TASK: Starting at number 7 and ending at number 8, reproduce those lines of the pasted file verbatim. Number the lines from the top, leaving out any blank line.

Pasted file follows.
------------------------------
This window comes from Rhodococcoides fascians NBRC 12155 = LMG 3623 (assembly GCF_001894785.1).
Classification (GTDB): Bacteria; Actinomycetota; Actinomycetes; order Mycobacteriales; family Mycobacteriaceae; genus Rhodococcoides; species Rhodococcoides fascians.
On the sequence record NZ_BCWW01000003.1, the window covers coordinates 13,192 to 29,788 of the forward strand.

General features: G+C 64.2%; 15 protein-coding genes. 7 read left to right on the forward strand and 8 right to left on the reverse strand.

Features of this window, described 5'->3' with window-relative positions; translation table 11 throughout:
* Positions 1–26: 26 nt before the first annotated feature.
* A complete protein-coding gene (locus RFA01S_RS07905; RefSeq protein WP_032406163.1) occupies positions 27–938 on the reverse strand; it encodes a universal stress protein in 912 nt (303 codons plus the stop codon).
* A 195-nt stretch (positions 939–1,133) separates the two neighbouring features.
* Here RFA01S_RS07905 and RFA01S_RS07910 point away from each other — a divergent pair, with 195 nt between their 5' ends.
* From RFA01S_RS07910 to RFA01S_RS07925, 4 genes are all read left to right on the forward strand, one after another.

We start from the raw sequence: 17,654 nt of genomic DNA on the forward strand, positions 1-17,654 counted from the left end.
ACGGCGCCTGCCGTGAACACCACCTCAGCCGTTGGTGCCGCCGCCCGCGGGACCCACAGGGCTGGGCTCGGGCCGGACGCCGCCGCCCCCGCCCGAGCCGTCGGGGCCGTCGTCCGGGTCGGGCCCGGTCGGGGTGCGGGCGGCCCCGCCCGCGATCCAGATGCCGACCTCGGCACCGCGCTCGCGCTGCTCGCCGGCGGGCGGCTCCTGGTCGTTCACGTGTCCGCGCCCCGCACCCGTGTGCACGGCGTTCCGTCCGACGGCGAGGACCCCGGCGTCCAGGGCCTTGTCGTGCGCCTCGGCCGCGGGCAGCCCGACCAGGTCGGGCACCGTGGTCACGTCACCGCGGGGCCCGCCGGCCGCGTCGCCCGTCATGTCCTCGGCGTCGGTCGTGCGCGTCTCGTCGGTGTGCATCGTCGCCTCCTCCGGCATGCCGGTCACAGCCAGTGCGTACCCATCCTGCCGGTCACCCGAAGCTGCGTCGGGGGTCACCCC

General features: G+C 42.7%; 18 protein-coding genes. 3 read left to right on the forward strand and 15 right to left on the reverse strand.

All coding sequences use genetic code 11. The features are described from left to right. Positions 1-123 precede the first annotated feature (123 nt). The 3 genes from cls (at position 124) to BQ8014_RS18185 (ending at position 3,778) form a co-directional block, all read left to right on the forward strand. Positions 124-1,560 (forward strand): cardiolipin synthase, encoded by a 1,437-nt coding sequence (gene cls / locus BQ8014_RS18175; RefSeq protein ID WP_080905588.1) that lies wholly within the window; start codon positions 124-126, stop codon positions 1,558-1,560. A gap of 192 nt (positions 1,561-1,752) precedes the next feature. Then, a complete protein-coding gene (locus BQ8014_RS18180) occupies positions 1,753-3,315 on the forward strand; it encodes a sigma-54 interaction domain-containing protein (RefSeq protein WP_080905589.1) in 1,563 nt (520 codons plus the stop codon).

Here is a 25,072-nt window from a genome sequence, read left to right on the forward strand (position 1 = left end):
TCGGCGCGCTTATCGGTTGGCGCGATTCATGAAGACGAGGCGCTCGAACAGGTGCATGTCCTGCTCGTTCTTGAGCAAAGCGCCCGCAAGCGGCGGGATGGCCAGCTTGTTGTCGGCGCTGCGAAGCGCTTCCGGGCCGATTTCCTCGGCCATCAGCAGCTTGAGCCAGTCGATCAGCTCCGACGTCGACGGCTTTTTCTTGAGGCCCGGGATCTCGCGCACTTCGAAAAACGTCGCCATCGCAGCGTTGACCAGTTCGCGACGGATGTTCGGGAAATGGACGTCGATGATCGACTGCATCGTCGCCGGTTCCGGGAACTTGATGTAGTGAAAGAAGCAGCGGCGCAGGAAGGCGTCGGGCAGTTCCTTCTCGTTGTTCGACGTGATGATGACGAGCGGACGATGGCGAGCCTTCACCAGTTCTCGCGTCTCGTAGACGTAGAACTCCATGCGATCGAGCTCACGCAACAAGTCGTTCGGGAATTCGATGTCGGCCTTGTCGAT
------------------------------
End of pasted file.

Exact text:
* A complete protein-coding gene (locus RFA01S_RS07905; RefSeq protein WP_032406163.1) occupies positions 27–938 on the reverse strand; it encodes a universal stress protein in 912 nt (303 codons plus the stop codon).
* A 195-nt stretch (positions 939–1,133) separates the two neighbouring features.